Anti-business Budget and Article 50 fail to knock SME appetite for borrowing


Britain’s small and micro businesses have shrugged off an ‘anti-business’ Spring Budget and uncertainty around the triggering of Article 50.

As the average value of funding enquiry on the National Association of Commercial Finance Brokers’ platform increased by over £5,000 in the four weeks from 8 March.

While the number of finance enquiries in the month to 8 April stayed broadly the same as the preceding month, the average value of enquiries leapt to £85,755, an increase of 7 per cent on the month preceding the Budget — a sign that some of the Chancellor’s less popular announcements and ongoing Brexit uncertainty haven’t dented SME appetite for growth.

This year’s Spring Budget, which among other things saw the Chancellor increase business rates and decrease tax incentives for employers taking dividends, was widely condemned as a raid on smaller UK businesses.

Despite this, several regions of the UK saw the total value of applications for finance increase significantly. The total value of enquiries in East Anglia shot up by 114 per cent, while enquiries in the North West saw an overall increase in value of 102 per cent. Even the capital, which is facing a significant increase to business rates, saw the value of total finance enquiries grow by a third.

The following table shows the five regions that saw the total value of funding enquiries increase in the month after the Budget.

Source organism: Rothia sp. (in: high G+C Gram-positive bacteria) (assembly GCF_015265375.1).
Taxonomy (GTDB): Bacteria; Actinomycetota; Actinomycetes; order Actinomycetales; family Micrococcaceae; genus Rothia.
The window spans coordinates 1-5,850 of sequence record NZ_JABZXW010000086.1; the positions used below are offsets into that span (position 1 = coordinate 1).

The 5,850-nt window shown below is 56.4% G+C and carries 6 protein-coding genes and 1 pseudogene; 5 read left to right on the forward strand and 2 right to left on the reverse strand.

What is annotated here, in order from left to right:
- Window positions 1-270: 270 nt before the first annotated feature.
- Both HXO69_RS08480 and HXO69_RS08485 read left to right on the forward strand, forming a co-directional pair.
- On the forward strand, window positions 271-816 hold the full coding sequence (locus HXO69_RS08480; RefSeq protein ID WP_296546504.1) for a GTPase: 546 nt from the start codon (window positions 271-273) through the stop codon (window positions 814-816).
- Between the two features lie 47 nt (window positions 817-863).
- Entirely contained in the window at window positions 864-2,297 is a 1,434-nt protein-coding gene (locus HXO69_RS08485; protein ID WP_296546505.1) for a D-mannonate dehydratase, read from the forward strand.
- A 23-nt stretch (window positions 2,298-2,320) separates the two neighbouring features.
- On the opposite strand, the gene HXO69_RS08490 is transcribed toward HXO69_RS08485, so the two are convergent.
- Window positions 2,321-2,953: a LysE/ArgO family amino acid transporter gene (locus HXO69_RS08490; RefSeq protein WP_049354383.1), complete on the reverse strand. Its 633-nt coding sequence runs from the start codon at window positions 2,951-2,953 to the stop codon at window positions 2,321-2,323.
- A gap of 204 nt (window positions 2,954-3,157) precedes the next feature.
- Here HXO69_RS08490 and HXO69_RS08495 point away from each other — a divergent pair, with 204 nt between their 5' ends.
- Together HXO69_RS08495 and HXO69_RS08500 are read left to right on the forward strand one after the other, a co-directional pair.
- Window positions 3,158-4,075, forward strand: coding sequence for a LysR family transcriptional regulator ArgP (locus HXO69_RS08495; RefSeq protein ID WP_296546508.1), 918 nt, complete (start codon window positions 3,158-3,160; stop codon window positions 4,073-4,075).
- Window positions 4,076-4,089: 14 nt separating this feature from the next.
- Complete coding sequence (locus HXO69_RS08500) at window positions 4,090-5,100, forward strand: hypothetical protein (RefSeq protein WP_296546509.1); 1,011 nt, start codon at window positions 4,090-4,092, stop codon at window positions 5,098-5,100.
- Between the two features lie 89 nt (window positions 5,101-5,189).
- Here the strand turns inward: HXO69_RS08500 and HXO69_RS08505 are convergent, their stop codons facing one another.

% value change

East Anglia




















The following table shows the four regions that saw the total value of funding enquiries decrease in the month after the Budget.



% value change

















Paul Goodman, chairman of the NACFB, comments: “The bundle of measures introduced by Mr Hammond in this year’s Spring Budget were widely hailed as bad news for the UK’s smaller firms. Despite the Chancellor rowing back on the short-sighted plan to increase national insurance contributions for the self-employed, the sharp rise in business rates for many high-street shops has delivered a hammer blow to businesses around the country.

“Nevertheless, despite this gloomy outlook, the UK’s smaller businesses have proved to be remarkably resilient to some of the Budget’s more punitive measures and Article 50 uncertainty generally. In such a climate, it’s encouraging to see overall finance enquiries holding firm and UK SMEs still turning to experienced brokers for assistance.

“In fact, several regions of the UK have seen a massive uplift in funding enquiries – even in London, where business rate hikes were expected to hit the hardest, small businesses in the capital have continued to show an appetite for growth.”